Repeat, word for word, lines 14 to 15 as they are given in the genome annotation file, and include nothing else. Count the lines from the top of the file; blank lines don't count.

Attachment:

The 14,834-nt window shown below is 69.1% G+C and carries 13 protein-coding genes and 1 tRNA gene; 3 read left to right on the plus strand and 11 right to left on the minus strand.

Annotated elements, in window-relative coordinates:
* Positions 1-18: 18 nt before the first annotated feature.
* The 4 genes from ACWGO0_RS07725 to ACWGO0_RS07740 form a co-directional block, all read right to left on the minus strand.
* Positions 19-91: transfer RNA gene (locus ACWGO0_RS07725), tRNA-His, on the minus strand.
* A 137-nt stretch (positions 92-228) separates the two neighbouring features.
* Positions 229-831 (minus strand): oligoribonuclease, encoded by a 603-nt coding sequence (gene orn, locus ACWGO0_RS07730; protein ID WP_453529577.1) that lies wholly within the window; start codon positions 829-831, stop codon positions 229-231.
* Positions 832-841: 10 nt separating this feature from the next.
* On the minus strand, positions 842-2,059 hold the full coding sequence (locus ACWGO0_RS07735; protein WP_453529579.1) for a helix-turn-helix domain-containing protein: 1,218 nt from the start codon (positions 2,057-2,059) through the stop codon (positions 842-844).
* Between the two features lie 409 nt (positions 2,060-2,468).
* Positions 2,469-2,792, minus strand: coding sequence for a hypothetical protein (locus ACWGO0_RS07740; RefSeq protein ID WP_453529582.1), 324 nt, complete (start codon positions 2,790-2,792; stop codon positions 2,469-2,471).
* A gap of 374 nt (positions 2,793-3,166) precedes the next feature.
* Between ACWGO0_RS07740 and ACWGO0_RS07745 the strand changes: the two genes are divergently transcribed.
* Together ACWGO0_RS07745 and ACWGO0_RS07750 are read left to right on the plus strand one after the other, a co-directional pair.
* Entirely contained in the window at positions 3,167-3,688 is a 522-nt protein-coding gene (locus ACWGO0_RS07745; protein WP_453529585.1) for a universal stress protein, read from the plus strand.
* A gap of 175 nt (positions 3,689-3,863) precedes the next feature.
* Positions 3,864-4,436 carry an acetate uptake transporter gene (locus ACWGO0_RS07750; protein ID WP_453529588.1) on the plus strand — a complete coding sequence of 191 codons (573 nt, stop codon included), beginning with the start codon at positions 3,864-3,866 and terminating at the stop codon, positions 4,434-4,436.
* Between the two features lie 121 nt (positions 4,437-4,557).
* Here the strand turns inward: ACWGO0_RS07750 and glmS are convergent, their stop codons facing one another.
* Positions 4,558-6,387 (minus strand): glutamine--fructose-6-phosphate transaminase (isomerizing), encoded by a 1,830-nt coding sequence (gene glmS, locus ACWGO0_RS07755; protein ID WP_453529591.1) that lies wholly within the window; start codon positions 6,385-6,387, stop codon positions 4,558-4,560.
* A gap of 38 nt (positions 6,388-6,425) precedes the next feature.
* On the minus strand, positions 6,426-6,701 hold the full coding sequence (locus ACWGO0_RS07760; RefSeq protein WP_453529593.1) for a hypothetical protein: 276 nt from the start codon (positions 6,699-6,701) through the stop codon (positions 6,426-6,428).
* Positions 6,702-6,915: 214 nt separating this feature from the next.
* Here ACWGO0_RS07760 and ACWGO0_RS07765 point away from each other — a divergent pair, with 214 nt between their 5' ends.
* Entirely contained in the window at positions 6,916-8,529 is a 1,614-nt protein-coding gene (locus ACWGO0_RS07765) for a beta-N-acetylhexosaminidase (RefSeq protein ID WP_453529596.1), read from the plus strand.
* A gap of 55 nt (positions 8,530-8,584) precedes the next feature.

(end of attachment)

* Together ACWGO0_RS07745 and ACWGO0_RS07750 are read left to right on the plus strand one after the other, a co-directional pair.
* Entirely contained in the window at positions 3,167-3,688 is a 522-nt protein-coding gene (locus ACWGO0_RS07745; protein WP_453529585.1) for a universal stress protein, read from the plus strand.